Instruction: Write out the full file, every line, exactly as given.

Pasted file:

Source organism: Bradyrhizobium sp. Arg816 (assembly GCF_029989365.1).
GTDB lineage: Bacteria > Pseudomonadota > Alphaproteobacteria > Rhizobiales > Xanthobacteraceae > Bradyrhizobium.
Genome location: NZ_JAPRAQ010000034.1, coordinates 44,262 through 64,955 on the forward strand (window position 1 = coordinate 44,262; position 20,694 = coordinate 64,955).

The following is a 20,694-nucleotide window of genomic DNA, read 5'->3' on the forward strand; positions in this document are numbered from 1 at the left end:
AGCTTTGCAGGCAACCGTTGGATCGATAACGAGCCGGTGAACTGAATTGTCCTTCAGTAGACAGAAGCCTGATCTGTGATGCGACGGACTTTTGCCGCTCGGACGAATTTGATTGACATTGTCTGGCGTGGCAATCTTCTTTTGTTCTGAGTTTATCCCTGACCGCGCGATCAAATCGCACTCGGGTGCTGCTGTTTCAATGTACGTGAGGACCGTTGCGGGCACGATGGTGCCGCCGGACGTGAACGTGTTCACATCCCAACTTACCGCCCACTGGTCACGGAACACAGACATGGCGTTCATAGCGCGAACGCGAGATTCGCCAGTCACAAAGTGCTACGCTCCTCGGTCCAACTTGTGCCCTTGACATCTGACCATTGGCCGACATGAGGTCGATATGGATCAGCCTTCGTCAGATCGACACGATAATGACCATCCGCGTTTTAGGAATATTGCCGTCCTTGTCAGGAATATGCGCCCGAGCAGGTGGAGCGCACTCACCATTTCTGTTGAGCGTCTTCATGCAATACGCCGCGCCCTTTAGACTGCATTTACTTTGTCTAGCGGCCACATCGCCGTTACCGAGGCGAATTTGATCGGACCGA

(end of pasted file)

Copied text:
Source organism: Bradyrhizobium sp. Arg816 (assembly GCF_029989365.1).
GTDB lineage: Bacteria > Pseudomonadota > Alphaproteobacteria > Rhizobiales > Xanthobacteraceae > Bradyrhizobium.
Genome location: NZ_JAPRAQ010000034.1, coordinates 44,262 through 64,955 on the forward strand (window position 1 = coordinate 44,262; position 20,694 = coordinate 64,955).

The following is a 20,694-nucleotide window of genomic DNA, read 5'->3' on the forward strand; positions in this document are numbered from 1 at the left end:
AGCTTTGCAGGCAACCGTTGGATCGATAACGAGCCGGTGAACTGAATTGTCCTTCAGTAGACAGAAGCCTGATCTGTGATGCGACGGACTTTTGCCGCTCGGACGAATTTGATTGACATTGTCTGGCGTGGCAATCTTCTTTTGTTCTGAGTTTATCCCTGACCGCGCGATCAAATCGCACTCGGGTGCTGCTGTTTCAATGTACGTGAGGACCGTTGCGGGCACGATGGTGCCGCCGGACGTGAACGTGTTCACATCCCAACTTACCGCCCACTGGTCACGGAACACAGACATGGCGTTCATAGCGCGAACGCGAGATTCGCCAGTCACAAAGTGCTACGCTCCTCGGTCCAACTTGTGCCCTTGACATCTGACCATTGGCCGACATGAGGTCGATATGGATCAGCCTTCGTCAGATCGACACGATAATGACCATCCGCGTTTTAGGAATATTGCCGTCCTTGTCAGGAATATGCGCCCGAGCAGGTGGAGCGCACTCACCATTTCTGTTGAGCGTCTTCATGCAATACGCCGCGCCCTTTAGACTGCATTTACTTTGTCTAGCGGCCACATCGCCGTTACCGAGGCGAATTTGATCGGACCGA